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Principle 7: Cope with Your Emotions without Using Food

We all experience anxiety, loneliness, anger, and boredom throughout life, and especially now during these challenging times. Many people turn to food as a way to cope with their difficult emotions, hoping it will make them feel better. After all, food is comforting, pleasurable, and always there for us in times of pain. However, food cannot truly fix any of these feelings. It might feel soothing in the moment, but it won’t solve the underlying problem. In fact, emotional eating can make us feel worse – in addition to dealing with the root cause of these negative emotions, we have to deal with the discomfort of overeating.

Here are four questions you can ask yourself to determine whether your hunger is mostly originating in your mind (emotional hunger) or in your stomach (physical hunger), and how to address both:

  1. Am I physically hungry? If you answered yes, then honor your hunger by eating a meal or snack! If you answered no, consider the next questions.

  2. What feelings am I experiencing? Sit down and try to pinpoint what you are feeling. Are you frustrated? Bored? Exhausted? Take out a piece of paper and try writing about your emotions, or call a loved one and share how you’re feeling. Speaking to a therapist can also be a great way to find the root cause of your feelings.

  3. What do I need in this moment? We sometimes eat to satisfy an unmet need, because food is readily available. However, food cannot fulfill needs that are unrelated to hunger. Taking some time to think about what it is that you truly need can help you to cope with your emotions appropriately. If you’re feeling stressed, maybe taking a walk outside will make you feel better. If you’re bored, find an activity that you enjoy. If you’re exhausted, try going to bed early.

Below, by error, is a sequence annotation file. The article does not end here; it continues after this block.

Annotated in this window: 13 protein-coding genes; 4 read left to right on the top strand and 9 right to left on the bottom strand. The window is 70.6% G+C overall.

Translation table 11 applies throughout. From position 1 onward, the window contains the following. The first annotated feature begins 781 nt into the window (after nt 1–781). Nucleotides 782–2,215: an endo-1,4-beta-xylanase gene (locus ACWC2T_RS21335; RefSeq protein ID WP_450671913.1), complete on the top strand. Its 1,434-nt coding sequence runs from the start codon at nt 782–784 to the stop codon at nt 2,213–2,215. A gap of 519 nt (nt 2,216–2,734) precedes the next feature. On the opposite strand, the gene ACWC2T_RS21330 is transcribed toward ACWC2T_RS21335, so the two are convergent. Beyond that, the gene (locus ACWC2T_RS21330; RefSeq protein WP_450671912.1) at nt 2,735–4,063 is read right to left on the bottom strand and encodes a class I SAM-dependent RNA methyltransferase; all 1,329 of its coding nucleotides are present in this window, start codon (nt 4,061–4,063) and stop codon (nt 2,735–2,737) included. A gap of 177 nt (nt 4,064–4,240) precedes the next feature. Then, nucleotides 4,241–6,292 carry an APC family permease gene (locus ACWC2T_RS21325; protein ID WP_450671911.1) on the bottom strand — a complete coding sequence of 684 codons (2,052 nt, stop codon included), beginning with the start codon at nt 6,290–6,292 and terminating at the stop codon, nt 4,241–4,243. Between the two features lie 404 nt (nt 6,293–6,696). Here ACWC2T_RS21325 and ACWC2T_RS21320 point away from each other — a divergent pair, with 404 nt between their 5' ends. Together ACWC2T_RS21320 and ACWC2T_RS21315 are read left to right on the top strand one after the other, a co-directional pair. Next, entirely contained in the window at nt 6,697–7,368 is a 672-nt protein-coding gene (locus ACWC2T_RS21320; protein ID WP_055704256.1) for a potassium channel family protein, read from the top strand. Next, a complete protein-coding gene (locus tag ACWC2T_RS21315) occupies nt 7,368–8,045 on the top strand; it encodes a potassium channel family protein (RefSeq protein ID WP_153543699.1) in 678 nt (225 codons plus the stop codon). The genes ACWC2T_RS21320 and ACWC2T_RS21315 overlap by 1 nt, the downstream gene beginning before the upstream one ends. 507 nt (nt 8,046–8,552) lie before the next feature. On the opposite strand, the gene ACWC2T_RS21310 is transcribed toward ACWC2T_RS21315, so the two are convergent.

4. Would you please…? Sometimes the answer to question #3 is help from others. If you need help, advocate for yourself! Need some quiet time alone? Ask your spouse to watch the baby while you take some time to relax.

  5. Now that you know how to differentiate between biological and emotional hunger, let’s talk about different ways you can meet your needs without using food. This can be easier for people who have been taught from a young age to express their feelings and take care of themselves in a nurturing way; however, we can all learn to do this as we continue the process of becoming intuitive eaters!

One way to fulfill your needs is by seeking nurturance from yourself and others, which provides comfort and warmth. As a result, you won’t need to use food as a coping mechanism. Some nurturing activities include practicing deep breathing, doing yoga, meditating, listening to music, getting a massage, spending time with friends, and taking a relaxing bubble bath. In addition, dealing with your emotions is an important part of the process. When you are continuously nurturing yourself in different ways, it is much easier to confront your feelings and acknowledge what is upsetting you. You can face your feelings in healthy ways by letting yourself cry, writing your feelings in a journal, or talking to a friend or family member. It’s also worth noting that it is normal to sometimes distract yourself from unwanted feelings, especially if they are ongoing, but learning to distract in an emotionally healthy way (without using food) is an important part of becoming an intuitive eater.

If you’re having trouble coping with your emotions or can’t identify why you feel a certain way, speaking to a mental health professional can be beneficial. Here at Restore Family Therapy, we have dietitians and therapists who can help you to process and cope with challenging emotions and can guide you on your Intuitive Eating journey. If you are interested in learning more about the different treatment options that we provide, please reach out for a free consultation at

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